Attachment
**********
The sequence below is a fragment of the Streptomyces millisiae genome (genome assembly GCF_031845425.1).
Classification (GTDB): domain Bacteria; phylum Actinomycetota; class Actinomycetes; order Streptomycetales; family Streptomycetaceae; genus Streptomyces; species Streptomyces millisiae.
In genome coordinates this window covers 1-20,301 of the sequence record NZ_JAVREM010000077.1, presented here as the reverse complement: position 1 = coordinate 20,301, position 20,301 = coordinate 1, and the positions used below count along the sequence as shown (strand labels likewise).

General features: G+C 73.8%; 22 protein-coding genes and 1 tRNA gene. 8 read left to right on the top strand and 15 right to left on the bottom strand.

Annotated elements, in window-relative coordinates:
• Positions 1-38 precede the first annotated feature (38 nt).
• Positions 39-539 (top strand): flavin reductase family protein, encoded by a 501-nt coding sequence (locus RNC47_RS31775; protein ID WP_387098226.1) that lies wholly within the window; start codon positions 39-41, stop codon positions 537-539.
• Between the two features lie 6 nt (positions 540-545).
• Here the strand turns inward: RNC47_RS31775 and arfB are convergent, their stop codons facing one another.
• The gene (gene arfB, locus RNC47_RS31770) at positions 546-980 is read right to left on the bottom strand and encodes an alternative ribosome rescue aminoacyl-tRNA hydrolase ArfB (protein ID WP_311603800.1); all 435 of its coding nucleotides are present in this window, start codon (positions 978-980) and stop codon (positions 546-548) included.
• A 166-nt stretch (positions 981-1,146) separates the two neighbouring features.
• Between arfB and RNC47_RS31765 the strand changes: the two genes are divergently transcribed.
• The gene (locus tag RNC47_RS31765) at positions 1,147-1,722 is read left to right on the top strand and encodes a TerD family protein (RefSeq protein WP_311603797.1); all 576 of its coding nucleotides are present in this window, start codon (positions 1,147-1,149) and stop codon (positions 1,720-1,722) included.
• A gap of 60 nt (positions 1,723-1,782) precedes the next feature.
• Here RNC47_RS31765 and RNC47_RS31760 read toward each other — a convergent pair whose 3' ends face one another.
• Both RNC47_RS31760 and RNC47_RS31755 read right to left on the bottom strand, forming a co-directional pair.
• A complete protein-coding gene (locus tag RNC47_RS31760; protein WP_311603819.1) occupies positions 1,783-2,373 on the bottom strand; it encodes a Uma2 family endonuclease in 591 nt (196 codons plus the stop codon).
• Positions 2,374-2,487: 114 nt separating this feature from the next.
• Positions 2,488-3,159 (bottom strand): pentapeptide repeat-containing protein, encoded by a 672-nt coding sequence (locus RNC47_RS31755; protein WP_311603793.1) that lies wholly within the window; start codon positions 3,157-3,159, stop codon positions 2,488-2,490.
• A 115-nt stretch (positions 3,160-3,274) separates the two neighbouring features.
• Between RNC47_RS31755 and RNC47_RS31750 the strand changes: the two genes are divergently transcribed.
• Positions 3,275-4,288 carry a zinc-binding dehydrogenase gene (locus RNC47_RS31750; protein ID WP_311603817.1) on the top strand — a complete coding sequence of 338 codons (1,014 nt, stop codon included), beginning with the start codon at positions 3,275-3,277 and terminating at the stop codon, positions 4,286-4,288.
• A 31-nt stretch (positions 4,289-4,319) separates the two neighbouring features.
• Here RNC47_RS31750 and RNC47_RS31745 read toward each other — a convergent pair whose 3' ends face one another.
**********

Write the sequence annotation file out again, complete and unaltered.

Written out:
The sequence below is a fragment of the Streptomyces millisiae genome (genome assembly GCF_031845425.1).
Classification (GTDB): domain Bacteria; phylum Actinomycetota; class Actinomycetes; order Streptomycetales; family Streptomycetaceae; genus Streptomyces; species Streptomyces millisiae.
In genome coordinates this window covers 1-20,301 of the sequence record NZ_JAVREM010000077.1, presented here as the reverse complement: position 1 = coordinate 20,301, position 20,301 = coordinate 1, and the positions used below count along the sequence as shown (strand labels likewise).

General features: G+C 73.8%; 22 protein-coding genes and 1 tRNA gene. 8 read left to right on the top strand and 15 right to left on the bottom strand.

Annotated elements, in window-relative coordinates:
• Positions 1-38 precede the first annotated feature (38 nt).
• Positions 39-539 (top strand): flavin reductase family protein, encoded by a 501-nt coding sequence (locus RNC47_RS31775; protein ID WP_387098226.1) that lies wholly within the window; start codon positions 39-41, stop codon positions 537-539.
• Between the two features lie 6 nt (positions 540-545).
• Here the strand turns inward: RNC47_RS31775 and arfB are convergent, their stop codons facing one another.
• The gene (gene arfB, locus RNC47_RS31770) at positions 546-980 is read right to left on the bottom strand and encodes an alternative ribosome rescue aminoacyl-tRNA hydrolase ArfB (protein ID WP_311603800.1); all 435 of its coding nucleotides are present in this window, start codon (positions 978-980) and stop codon (positions 546-548) included.
• A 166-nt stretch (positions 981-1,146) separates the two neighbouring features.
• Between arfB and RNC47_RS31765 the strand changes: the two genes are divergently transcribed.
• The gene (locus tag RNC47_RS31765) at positions 1,147-1,722 is read left to right on the top strand and encodes a TerD family protein (RefSeq protein WP_311603797.1); all 576 of its coding nucleotides are present in this window, start codon (positions 1,147-1,149) and stop codon (positions 1,720-1,722) included.
• A gap of 60 nt (positions 1,723-1,782) precedes the next feature.
• Here RNC47_RS31765 and RNC47_RS31760 read toward each other — a convergent pair whose 3' ends face one another.
• Both RNC47_RS31760 and RNC47_RS31755 read right to left on the bottom strand, forming a co-directional pair.
• A complete protein-coding gene (locus tag RNC47_RS31760; protein WP_311603819.1) occupies positions 1,783-2,373 on the bottom strand; it encodes a Uma2 family endonuclease in 591 nt (196 codons plus the stop codon).
• Positions 2,374-2,487: 114 nt separating this feature from the next.
• Positions 2,488-3,159 (bottom strand): pentapeptide repeat-containing protein, encoded by a 672-nt coding sequence (locus RNC47_RS31755; protein WP_311603793.1) that lies wholly within the window; start codon positions 3,157-3,159, stop codon positions 2,488-2,490.
• A 115-nt stretch (positions 3,160-3,274) separates the two neighbouring features.
• Between RNC47_RS31755 and RNC47_RS31750 the strand changes: the two genes are divergently transcribed.
• Positions 3,275-4,288 carry a zinc-binding dehydrogenase gene (locus RNC47_RS31750; protein ID WP_311603817.1) on the top strand — a complete coding sequence of 338 codons (1,014 nt, stop codon included), beginning with the start codon at positions 3,275-3,277 and terminating at the stop codon, positions 4,286-4,288.
• A 31-nt stretch (positions 4,289-4,319) separates the two neighbouring features.
• Here RNC47_RS31750 and RNC47_RS31745 read toward each other — a convergent pair whose 3' ends face one another.